Unlike parks in the western United States, where the land proposed for inclusion in the park was already owned by the federal government, most if not all of the land identified for a park in the Smokies was in private ownership and would have to be acquired through sale or in some cases condemnation. In many cases land was acquired from the families of people who had lived in the area for generations, but in fact 85% of the land which was eventually acquired was in the hands of timber and pulpwood companies. Millions of dollars were eventually raised to acquire the land needed to create the park, including a donation of $5 million from conservation and national park patron John D. Rockefeller Jr. (who also made major donations for Grand Teton, Yosemite, and Yosemite National Parks), millions donated by ordinary citizens, and a contribution from the federal government of over a million and a half dollars. Buying of land for the park began in 1926. Eventually, some 6600 tracts of land were transferred to public ownership. The last major track acquired, owned by the Champion Lumber Company and which included the 3 tallest peaks in the Smokies, was finally acquired after prolonged and contentious negotiations in 1931.

Because of this success, the park was finally and fully authorized in 1934. Acquiring land from residents whose families had lived in the land for generations was a painful process, and in fact some people whose land was acquired for inclusion in the park were given lifetime rights to continue to occupy their farms and homesteads.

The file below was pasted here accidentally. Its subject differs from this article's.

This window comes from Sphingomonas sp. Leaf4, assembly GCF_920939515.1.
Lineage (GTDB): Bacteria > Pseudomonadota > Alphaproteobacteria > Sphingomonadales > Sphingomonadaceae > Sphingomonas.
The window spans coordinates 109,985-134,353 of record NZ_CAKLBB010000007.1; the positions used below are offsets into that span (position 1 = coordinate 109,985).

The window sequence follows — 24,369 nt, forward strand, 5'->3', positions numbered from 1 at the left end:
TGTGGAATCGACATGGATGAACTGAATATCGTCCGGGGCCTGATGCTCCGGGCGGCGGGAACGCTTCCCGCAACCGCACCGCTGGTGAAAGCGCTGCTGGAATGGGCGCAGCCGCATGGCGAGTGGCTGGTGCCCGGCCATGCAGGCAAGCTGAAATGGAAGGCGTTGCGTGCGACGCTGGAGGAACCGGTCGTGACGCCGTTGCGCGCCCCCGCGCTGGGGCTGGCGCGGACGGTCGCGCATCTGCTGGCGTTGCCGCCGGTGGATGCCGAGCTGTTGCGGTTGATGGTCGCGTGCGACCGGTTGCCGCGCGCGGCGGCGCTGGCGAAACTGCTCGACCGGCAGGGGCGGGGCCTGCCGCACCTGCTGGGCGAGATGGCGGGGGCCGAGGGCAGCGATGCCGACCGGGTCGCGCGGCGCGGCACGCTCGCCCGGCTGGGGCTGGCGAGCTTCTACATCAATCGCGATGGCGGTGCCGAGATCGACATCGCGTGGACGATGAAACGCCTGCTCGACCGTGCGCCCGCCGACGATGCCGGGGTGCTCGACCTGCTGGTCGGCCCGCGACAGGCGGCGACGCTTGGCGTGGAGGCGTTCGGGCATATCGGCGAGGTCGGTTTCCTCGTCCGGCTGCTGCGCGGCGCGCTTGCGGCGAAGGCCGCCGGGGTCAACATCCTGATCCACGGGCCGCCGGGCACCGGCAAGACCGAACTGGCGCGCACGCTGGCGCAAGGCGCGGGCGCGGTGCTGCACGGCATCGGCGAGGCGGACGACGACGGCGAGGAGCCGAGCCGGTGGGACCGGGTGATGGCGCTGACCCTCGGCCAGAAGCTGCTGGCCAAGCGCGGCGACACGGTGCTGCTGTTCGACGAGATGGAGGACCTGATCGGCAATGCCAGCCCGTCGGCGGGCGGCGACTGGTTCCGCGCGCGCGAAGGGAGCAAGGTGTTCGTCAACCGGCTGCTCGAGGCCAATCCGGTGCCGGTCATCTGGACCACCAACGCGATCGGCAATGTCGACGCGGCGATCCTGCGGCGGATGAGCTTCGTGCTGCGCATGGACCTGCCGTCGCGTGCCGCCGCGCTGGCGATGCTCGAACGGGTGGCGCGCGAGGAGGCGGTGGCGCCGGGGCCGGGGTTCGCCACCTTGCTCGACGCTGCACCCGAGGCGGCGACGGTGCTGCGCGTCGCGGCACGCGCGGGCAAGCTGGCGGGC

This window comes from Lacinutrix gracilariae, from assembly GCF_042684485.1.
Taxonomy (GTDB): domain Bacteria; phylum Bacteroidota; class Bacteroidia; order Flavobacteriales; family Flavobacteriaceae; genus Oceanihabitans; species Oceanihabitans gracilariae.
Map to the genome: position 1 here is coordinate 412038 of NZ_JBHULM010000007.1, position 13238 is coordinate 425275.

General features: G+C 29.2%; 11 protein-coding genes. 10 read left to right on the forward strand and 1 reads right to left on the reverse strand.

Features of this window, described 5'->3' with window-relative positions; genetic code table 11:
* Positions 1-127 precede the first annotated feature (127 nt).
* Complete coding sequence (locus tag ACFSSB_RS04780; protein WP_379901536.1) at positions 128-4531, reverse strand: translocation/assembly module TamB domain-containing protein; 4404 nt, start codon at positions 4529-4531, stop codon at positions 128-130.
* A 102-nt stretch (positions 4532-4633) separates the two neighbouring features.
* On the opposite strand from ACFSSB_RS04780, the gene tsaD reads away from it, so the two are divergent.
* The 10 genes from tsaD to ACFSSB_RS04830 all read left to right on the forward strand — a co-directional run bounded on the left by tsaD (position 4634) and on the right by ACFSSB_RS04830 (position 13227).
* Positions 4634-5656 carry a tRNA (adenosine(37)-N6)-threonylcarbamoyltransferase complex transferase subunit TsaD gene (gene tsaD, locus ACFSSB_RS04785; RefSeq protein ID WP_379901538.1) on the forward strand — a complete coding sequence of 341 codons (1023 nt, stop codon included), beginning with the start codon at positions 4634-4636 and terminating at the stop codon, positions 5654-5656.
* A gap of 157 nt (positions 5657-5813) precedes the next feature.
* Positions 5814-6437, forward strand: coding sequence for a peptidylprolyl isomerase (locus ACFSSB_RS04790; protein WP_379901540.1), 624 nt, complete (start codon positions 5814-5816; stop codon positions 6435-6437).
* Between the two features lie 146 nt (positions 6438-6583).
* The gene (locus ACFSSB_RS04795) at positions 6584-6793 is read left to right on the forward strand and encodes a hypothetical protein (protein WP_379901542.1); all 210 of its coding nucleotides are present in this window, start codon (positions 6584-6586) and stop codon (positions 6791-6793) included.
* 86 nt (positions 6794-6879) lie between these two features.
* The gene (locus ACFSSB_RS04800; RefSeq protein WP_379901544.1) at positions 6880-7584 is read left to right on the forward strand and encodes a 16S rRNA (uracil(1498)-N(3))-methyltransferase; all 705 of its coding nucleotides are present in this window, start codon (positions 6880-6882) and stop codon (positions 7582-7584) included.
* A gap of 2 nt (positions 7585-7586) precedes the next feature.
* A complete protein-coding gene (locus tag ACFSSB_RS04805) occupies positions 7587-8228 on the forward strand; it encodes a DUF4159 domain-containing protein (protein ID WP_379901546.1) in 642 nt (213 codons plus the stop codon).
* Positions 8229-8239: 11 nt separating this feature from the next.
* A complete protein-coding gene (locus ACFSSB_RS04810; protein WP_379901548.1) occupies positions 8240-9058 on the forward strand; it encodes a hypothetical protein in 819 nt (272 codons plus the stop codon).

The park was immediately successful, and in 1941 set a record for one year visitation of a national park of one million. It has continued to be the most popular park in terms of visitation in the entire national park system, and has been the most visited park annually since 1940 . In 1976 it was designated an International Biosphere Reserve.

Smoky Mountains

The Smoky Mountains are ancient, among the oldest on earth. Rocks which comprise the landscape are as much as 900 million years old. The original mountains were formed by the collision of Africa and North America, an uplifting which first occurred 300 million years ago.

Although they don't compare to the rugged beauty of the Rockies, Tetons, Cascades, or Sierras, the Smoky Mountains, part of the southern Appalachian range, are the highest mountains east of the Mississippi. However, they are a shadow of what they once were, having possibly reached an altitude of 20,000 feet before the eons of erosion reduced them to their present dimensions.

The Smokies are the "master chain" of the Appalachians. The park itself features 16 peaks greater than 6,000 feet in altitude, topped by Clingman's Dome at 6,643 feet. The view below is typical of mountain views in the park, with mountain ridges separated by deep valleys--an inscribed ridge and valley topography.

The Smoky Mountains have been given their name because of the deep blue haze which characterizes views of the mountains much of the time. The Cherokee called the range "Shaconage"--the place of the blue smoke.

The haze or "smoke" is actually formed by water vapor which is emitted by the thick forests which cover the mountains and valleys in the park.

The land in the park is very rugged. 90% of the land area is characterized by slopes of 10% or greater. The steepness of this land, when combined with abundant rainfall, produces frequent landslides and debris flows.

Although some rocky peaks are evident in the Smoky Mountains, for the most part the peaks are covered by a thick carpet of vegetation. Some mountains are bare on the top, areas which are referred to as "balds."